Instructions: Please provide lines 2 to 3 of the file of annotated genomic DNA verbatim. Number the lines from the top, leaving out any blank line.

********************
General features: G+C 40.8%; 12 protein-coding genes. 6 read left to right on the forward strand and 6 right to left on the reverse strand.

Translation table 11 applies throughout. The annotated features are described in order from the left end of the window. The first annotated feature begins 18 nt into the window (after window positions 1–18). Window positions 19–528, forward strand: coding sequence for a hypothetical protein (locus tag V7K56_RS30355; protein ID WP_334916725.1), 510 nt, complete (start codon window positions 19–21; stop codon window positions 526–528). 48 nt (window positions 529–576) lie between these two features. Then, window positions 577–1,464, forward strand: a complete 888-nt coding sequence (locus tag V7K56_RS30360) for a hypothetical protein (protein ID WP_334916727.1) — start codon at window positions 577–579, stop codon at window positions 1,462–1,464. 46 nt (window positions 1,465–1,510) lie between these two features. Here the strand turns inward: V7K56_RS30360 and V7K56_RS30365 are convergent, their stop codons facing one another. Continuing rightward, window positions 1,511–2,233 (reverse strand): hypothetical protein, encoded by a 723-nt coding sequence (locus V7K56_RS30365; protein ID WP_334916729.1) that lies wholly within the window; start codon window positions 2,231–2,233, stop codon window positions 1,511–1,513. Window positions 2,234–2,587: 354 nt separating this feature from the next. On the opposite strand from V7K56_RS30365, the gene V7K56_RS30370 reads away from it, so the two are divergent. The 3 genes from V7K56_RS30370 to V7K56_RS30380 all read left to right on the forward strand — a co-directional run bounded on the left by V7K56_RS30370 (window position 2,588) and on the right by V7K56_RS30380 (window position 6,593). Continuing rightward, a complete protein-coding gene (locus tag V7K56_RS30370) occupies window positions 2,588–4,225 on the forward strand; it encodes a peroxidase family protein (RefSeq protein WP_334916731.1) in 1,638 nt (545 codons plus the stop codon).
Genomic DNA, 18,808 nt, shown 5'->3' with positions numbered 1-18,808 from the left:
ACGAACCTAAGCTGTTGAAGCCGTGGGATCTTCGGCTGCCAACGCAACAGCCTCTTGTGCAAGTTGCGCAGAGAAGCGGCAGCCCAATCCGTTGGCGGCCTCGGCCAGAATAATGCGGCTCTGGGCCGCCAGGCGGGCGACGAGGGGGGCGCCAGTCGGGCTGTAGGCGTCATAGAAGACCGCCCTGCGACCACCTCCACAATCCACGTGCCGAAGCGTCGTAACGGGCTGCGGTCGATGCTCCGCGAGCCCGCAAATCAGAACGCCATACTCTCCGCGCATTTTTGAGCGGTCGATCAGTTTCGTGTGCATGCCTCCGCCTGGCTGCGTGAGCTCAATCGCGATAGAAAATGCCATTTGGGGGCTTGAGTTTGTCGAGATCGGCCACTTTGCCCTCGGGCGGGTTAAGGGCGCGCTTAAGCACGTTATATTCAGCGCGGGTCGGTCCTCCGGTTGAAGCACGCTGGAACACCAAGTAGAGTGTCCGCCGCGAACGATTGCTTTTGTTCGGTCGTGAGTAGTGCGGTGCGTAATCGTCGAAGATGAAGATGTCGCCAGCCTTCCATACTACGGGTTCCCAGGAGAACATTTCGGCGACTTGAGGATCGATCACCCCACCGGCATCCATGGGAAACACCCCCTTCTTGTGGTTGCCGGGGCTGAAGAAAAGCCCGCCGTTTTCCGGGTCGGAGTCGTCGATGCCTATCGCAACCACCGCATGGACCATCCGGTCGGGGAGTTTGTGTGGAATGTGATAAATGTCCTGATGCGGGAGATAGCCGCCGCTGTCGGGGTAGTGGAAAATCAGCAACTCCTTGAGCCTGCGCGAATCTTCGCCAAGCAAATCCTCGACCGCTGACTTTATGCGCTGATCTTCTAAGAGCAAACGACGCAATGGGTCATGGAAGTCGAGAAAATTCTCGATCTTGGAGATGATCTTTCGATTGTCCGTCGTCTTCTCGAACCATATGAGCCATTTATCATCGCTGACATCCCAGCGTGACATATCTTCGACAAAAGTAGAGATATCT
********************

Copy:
Translation table 11 applies throughout. The annotated features are described in order from the left end of the window. The first annotated feature begins 18 nt into the window (after window positions 1–18). Window positions 19–528, forward strand: coding sequence for a hypothetical protein (locus tag V7K56_RS30355; protein ID WP_334916725.1), 510 nt, complete (start codon window positions 19–21; stop codon window positions 526–528). 48 nt (window positions 529–576) lie between these two features. Then, window positions 577–1,464, forward strand: a complete 888-nt coding sequence (locus tag V7K56_RS30360) for a hypothetical protein (protein ID WP_334916727.1) — start codon at window positions 577–579, stop codon at window positions 1,462–1,464. 46 nt (window positions 1,465–1,510) lie between these two features. Here the strand turns inward: V7K56_RS30360 and V7K56_RS30365 are convergent, their stop codons facing one another. Continuing rightward, window positions 1,511–2,233 (reverse strand): hypothetical protein, encoded by a 723-nt coding sequence (locus V7K56_RS30365; protein ID WP_334916729.1) that lies wholly within the window; start codon window positions 2,231–2,233, stop codon window positions 1,511–1,513. Window positions 2,234–2,587: 354 nt separating this feature from the next. On the opposite strand from V7K56_RS30365, the gene V7K56_RS30370 reads away from it, so the two are divergent. The 3 genes from V7K56_RS30370 to V7K56_RS30380 all read left to right on the forward strand — a co-directional run bounded on the left by V7K56_RS30370 (window position 2,588) and on the right by V7K56_RS30380 (window position 6,593). Continuing rightward, a complete protein-coding gene (locus tag V7K56_RS30370) occupies window positions 2,588–4,225 on the forward strand; it encodes a peroxidase family protein (RefSeq protein WP_334916731.1) in 1,638 nt (545 codons plus the stop codon).
Genomic DNA, 18,808 nt, shown 5'->3' with positions numbered 1-18,808 from the left: